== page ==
By Lucy Ashton
Christmas nights out across Scotland face disruption this weekend as strikes cripple the rail network.
ScotRail is only running 12 routes in the central belt, Fife and the Borders until Sunday after RMT members at Network Rail rejected the latest offer from their employers.
Hospitality bosses have warned the industrial action is harming firms at a crucial time of year for business.
Union leaders the public have shown”phenomenal support” to workers.
The RMT members at Network Rail walked out on Tuesday, Wednesday, Friday and Saturday as part of a long running UK-wide dispute over pay with the track operator.
Many of the staff taking part in the strike do safety-critical jobs which means it is not possible for ScotRail, which is not involved in the dispute, to run the majority of its services.
Network Rail has advised people not to travel on trains unless it is absolutely necessary.
The RMT has scheduled further strike action from 18:00 on Christmas Eve until 06:00 on 27 December, while members of the smaller TSSA union will walk out at three train companies between 26 and 29 December.
Colin Wilkinson, managing director for the Scottish Licensed Trade Association (SLTA), said the strikes were having a “major impact” on businesses in the last weekend before Christmas and beyond.
“It’s certainly not the bumper season our operators were looking for, we’re hearing trade is down by around 30%,” he told BBC Radio’s Good Morning Scotland (GMS) programme.
Mr Wilkinson pointed out there were a range of issues affecting hospitality firms, with consumers struggling with the high cost of living.
“There’s problems with a shortage of taxis, late-night public transport, lack of staff, so it’s a very difficult season for the trade but definitely the rail strikes are having a major impact,” he said.
Hospitality bosses expect to generate about 30% of annual turnover over the festive season, the SLTA chief said. “That’s certainly not going to be the case now. We’re certainly seeing a major drop and a lot more cancellations coming in.”
Mr Wilkinson added: “It’s not only for nights out that we’re seeing increases in cancellations for, it’s short-stay vacations, family gatherings, particularly because of rail travel concerns.”
He said the SLTA was also “bitterly disappointed” by the Scottish budget after calls for a 75% rates relief package for businesses were not implemented.
The SLTA chief said: “In our 140 year history … I’ve never seen anything like this before. It’s it’s actually worse than Covid because we don’t have the support.”
The Scottish government said its budget, which included a freeze on non-domestic rates, would save business tax rate payers £308 million compared with an inflationary increase.
Gordon Martin, RMT regional organiser, told BBC Scotland: “The last thing we want to do is inconvenience the public.”
He said the public had shown the union “phenomenal support” throughout the dispute, which began in June.
“The public know what’s at stake, because other groups of workers are on strike,” Mr Martin said.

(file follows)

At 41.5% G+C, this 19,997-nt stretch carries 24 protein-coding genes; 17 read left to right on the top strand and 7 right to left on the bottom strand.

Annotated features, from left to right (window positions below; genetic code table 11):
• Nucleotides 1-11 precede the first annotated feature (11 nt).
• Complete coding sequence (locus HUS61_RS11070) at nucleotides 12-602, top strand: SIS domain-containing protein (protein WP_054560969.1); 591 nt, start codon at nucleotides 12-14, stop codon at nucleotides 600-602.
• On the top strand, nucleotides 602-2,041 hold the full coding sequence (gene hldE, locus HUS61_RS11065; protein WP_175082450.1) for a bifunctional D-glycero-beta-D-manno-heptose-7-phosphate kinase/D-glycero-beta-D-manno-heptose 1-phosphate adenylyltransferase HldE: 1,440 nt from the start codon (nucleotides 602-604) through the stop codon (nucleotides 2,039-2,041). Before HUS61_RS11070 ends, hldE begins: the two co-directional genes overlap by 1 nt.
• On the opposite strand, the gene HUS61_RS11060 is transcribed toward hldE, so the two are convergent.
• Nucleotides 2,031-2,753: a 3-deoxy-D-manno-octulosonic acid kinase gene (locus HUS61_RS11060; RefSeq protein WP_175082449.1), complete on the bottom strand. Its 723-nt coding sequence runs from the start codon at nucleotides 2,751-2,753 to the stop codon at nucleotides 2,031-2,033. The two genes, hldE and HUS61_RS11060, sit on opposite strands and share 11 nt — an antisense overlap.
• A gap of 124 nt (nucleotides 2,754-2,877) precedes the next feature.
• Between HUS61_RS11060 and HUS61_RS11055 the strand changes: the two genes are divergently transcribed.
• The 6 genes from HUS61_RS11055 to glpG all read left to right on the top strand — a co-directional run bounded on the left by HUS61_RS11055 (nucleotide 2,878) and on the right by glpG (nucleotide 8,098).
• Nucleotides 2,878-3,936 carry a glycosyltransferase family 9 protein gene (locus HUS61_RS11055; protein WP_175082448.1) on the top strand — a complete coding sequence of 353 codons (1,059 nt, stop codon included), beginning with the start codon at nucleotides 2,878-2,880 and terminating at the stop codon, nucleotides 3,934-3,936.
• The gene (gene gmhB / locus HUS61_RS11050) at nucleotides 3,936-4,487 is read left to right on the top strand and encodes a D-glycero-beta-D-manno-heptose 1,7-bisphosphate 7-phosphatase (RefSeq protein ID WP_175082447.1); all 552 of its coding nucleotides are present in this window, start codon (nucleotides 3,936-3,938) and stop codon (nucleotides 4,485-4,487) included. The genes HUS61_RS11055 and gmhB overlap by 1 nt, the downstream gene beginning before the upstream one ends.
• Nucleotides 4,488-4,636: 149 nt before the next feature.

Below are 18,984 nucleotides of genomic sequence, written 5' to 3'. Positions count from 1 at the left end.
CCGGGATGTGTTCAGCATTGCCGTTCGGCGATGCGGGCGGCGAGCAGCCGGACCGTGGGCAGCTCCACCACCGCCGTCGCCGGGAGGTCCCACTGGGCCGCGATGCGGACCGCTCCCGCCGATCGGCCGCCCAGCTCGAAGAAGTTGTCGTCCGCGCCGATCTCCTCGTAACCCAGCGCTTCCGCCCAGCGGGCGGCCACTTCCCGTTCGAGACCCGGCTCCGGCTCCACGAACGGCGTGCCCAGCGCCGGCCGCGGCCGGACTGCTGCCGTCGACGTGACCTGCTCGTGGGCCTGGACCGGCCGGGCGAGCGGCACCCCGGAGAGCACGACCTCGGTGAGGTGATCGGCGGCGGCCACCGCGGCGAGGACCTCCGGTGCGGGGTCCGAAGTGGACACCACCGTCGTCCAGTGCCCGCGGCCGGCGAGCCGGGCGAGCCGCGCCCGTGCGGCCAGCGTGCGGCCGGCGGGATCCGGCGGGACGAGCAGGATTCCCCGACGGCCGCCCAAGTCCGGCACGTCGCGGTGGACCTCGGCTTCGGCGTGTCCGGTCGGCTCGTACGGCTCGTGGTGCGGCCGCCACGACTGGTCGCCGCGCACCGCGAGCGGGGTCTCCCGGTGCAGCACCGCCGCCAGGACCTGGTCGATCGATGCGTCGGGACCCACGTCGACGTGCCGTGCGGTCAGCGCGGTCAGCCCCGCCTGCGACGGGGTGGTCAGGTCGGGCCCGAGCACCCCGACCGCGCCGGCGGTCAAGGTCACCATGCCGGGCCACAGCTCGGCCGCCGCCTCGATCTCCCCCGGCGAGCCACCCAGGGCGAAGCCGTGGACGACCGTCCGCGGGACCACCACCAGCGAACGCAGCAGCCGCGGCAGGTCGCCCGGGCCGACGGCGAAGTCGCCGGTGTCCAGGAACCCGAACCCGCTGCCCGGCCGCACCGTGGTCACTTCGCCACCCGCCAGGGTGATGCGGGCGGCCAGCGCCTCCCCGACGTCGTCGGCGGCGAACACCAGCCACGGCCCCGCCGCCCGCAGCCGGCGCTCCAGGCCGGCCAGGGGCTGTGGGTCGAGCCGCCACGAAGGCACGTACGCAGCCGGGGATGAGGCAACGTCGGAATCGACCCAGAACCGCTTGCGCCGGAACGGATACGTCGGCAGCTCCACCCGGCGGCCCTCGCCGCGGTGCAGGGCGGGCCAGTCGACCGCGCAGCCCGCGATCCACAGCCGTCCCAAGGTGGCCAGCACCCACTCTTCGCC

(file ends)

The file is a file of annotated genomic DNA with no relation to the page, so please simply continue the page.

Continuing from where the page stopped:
“Whether it’s rail workers, postal workers, NHS staff. We are all members of the public and the only people that are out of touch with public opinion is the unelected prime minister and an out-of-touch right-wing government in Westminster.”
He said that as well as pay, the union had concerns about cuts to maintenance work that he said could endanger lives.
The RMT chief added: “Nobody wants to be on strike. We want a negotiated settlement to get our members back to work as soon as possible.
“And we hope that the government, either between now and the new year or shortly after the new year, will realise that they need the railways as a driver of economic growth.”
Business Secretary Grant Shapps told Radio 4’s Today that while he supported the right to strike “people should also have the right to go about their lives”.
He said: “Some of the people most affected by strikes, particularly on the railways, are not people who can sit at home behind their computer but the hospital porter, the cleaner, who have to physically go to work.”
Saturday is the fourth day of strikes this week and the 12th since the RMT union voted for industrial action in the summer. Disruption is also likely on Sunday, a non-strike day, due to morning services starting later.
David Simpson, ScotRail service delivery director, said: “We’re advising customers to seek alternative means of transport and to only travel if they really need to on the days of strike action. Customers should check their journey in advance to make sure your train is running.”
Which ScotRail services are running?
ScotRail said the railway would only be operational between 07:30 and 18:30 today Saturday.
The services that will run are:
Edinburgh – Glasgow via Falkirk High: Two trains per hour
Edinburgh – Helensburgh: Two trains per hour
Edinburgh – Glasgow via Shotts: One train per hour
Edinburgh – Cowdenbeath: Two trains per hour
Edinburgh – Tweedbank: Two trains per hour
Edinburgh – North Berwick: One train per hour
Edinburgh – Larbert: One train per hour
Glasgow – Larbert: One train per hour
Glasgow – Falkirk Grahamston: One train per hour
Glasgow – Hamilton/Larkhall: Two trains per hour
Glasgow – Lanark: Two trains per hour
Milngavie – Springburn: Two trains per hour
Final services will depart well before 18:30, and customers are being urged to plan ahead to ensure they know when their last train will run.